Jesus teaches us to be thankful even when.
But there is more.
Jesus Showed Appropriate Emotions
He was angry in the temple. (Matthew 21:12-13)
He was grieved over the death of His friend Lazarus. (John 11:35)
He was genuinely saddened when He saw the state of Jerusalem. (Luke 19:41-44)
He was sorrowed and deeply troubled in the Garden of Gethsemane. (Matthew 26:36-39)
He was true to His emotions. When He was angry, He showed it. When He was grieving, He gave Himself room to experience it. When He was sad, He let Himself feel it. When He was anxious and dreading what was to come, He was honest with how He was feeling.
He didn’t stuff them down, cover them up or tell Himself He shouldn’t feel what He felt.
What does this tell us?
Thankfulness versus Toxic Positivity
Positive thinking is when you try to will good feelings or experiences into existence by focusing exclusively on the outcome you want. While this approach can be helpful when working through paralyzing fear, it can become toxic. If we “positive think” our way through hard things as a means to avoid or deny real feelings or experiences, we run the risk of invalidating the situation.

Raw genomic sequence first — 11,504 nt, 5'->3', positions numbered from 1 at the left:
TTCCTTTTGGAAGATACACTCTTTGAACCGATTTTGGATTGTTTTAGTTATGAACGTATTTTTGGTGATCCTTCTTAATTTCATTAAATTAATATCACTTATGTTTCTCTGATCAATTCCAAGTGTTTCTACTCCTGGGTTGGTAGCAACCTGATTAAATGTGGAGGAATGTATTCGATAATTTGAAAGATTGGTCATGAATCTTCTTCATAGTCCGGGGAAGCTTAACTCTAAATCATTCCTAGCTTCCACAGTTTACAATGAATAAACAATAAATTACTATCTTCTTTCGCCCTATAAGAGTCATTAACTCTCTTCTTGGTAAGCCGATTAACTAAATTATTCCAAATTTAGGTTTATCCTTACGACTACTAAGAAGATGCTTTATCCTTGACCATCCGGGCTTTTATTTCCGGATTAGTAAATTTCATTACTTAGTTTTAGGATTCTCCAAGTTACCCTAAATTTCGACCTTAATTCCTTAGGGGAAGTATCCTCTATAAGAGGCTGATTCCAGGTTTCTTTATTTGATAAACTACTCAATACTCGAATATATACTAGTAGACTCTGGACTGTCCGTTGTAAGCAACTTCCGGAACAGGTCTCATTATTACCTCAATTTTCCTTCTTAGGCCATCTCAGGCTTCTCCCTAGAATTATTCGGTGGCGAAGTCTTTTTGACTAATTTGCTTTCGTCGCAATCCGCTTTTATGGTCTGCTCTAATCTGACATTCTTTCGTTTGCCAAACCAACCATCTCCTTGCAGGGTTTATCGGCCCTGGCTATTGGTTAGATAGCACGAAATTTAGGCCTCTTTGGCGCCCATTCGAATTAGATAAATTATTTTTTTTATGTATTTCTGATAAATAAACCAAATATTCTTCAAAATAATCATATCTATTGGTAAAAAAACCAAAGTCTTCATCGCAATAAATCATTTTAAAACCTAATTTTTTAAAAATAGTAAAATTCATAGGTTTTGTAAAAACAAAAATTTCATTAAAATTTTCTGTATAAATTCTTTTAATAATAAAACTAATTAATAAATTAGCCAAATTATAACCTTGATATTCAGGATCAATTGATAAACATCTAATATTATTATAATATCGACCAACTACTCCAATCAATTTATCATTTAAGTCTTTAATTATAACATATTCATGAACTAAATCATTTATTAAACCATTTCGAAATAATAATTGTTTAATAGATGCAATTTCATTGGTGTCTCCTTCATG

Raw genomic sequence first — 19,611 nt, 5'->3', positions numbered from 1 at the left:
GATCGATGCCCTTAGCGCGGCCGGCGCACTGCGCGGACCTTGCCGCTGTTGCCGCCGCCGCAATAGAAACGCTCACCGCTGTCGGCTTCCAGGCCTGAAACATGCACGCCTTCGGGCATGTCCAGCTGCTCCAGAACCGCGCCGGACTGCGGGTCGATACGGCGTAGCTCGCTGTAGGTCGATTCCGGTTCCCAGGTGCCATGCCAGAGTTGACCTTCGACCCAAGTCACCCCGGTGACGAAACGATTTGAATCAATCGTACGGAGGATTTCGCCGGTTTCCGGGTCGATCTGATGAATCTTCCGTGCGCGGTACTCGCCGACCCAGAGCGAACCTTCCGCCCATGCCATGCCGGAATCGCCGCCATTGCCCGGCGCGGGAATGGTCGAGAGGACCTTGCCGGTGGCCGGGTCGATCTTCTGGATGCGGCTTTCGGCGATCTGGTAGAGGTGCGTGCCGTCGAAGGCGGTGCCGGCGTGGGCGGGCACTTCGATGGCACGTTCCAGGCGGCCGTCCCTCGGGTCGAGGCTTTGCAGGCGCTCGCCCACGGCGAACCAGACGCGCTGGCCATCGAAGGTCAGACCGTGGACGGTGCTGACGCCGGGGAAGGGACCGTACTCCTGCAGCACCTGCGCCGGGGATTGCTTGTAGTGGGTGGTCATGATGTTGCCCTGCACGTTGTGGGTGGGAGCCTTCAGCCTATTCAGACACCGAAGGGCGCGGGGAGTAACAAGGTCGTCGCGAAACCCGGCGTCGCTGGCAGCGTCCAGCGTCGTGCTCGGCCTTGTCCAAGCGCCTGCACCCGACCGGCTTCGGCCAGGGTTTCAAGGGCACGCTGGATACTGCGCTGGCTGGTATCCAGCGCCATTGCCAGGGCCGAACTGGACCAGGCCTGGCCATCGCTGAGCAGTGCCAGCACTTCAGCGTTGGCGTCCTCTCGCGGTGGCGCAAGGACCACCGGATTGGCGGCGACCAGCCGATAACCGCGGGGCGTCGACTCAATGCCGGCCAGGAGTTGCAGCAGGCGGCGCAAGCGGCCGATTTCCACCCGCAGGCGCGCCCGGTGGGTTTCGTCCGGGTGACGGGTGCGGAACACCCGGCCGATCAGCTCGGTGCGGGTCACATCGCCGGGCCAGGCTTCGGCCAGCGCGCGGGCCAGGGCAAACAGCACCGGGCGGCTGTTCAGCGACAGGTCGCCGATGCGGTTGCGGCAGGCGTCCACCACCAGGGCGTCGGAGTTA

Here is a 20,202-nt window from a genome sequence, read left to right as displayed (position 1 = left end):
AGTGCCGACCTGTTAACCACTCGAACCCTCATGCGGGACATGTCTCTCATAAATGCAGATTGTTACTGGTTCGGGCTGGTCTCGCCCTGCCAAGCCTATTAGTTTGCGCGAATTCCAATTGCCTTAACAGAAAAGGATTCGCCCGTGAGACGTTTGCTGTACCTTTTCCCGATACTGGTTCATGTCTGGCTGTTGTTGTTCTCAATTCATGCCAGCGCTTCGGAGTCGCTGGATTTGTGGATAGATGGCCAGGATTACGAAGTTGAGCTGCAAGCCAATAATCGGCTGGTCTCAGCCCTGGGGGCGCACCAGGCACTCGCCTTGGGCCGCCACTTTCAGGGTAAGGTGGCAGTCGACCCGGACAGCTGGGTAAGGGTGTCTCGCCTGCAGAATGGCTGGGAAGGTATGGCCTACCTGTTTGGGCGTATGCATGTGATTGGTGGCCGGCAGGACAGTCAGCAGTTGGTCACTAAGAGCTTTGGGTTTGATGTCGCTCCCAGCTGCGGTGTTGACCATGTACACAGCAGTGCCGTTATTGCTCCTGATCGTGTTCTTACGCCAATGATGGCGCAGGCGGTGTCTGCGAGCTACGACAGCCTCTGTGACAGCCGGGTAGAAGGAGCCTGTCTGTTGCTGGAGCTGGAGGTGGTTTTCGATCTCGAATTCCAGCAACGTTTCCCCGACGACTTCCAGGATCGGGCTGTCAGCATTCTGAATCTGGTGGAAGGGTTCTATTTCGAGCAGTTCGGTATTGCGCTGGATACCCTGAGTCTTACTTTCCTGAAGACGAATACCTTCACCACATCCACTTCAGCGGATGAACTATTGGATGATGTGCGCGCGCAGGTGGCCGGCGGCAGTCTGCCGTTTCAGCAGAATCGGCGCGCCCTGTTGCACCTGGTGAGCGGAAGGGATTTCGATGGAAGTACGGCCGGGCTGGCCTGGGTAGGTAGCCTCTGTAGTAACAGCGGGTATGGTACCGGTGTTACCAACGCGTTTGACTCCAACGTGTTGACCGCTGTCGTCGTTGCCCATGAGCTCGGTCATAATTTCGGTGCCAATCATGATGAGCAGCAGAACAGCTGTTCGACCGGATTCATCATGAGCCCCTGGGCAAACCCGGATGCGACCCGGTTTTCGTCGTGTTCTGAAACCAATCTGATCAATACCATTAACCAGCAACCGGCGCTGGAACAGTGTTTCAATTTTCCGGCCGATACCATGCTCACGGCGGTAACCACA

You’ve heard it said that we don’t always get to choose how we feel but we do get to choose our response to those feelings. Toxic positivity says you should or shouldn’t feel a certain way so we shove it deep down and tell ourselves to “think positive!” or “I should be thankful.”
Psychotherapist Jody Kemmerer says, Gratitude actually comes after a process of surrendering to our painful emotions, not after willing in something positive.
The point here is that in order to experience something positive such as gratitude, we must first be real with ourselves about what we are feeling. Whether it be grief, anger, envy, or shame, the only way out is through.
Therefore, the first step in cultivating a thankfulness is to validate what we are actually feeling—no matter how painful or “wrong” it seems. When we can find the kernel of truth behind what we are feeling, we move toward understanding and acceptance. In order to shift toward gratitude, we must surrender.
Thankfulness and true feelings are not an either/or but both/and.
Jesus shows us this as He is grieved over the death of His friend Lazarus, yet grateful that His Father heard His prayer.
There is truth in the fact that there is always something to be thankful for but it doesn’t take away from the fact that standing in poo mud stinks…
More of the “Being” series:
Being Seen: Truly